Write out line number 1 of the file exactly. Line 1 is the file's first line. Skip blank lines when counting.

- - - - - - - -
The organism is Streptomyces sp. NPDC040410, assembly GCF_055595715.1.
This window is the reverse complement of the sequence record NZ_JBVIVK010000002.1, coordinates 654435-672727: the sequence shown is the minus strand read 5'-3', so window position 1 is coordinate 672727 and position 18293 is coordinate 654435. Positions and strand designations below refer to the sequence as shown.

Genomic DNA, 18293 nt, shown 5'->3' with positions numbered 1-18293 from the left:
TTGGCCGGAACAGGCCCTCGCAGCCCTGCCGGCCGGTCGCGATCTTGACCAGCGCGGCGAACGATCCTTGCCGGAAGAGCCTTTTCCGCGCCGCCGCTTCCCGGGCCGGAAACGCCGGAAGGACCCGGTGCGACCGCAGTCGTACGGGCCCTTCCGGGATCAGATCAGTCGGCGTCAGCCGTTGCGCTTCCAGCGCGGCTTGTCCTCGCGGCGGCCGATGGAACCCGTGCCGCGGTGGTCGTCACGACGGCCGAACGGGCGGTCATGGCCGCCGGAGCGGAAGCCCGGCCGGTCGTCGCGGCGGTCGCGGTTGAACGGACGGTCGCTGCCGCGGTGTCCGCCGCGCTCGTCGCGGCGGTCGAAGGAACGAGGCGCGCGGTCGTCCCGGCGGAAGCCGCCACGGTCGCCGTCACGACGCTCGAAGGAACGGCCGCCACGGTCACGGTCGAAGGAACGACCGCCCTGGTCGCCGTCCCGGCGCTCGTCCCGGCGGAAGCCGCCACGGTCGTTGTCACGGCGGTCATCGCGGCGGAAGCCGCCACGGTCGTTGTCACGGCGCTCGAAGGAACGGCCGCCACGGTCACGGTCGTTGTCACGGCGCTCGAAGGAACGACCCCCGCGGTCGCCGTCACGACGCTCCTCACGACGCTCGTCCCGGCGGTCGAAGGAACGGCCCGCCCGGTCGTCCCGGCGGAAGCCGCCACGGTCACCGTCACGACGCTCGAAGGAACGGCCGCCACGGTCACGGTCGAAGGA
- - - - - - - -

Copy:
The organism is Streptomyces sp. NPDC040410, assembly GCF_055595715.1.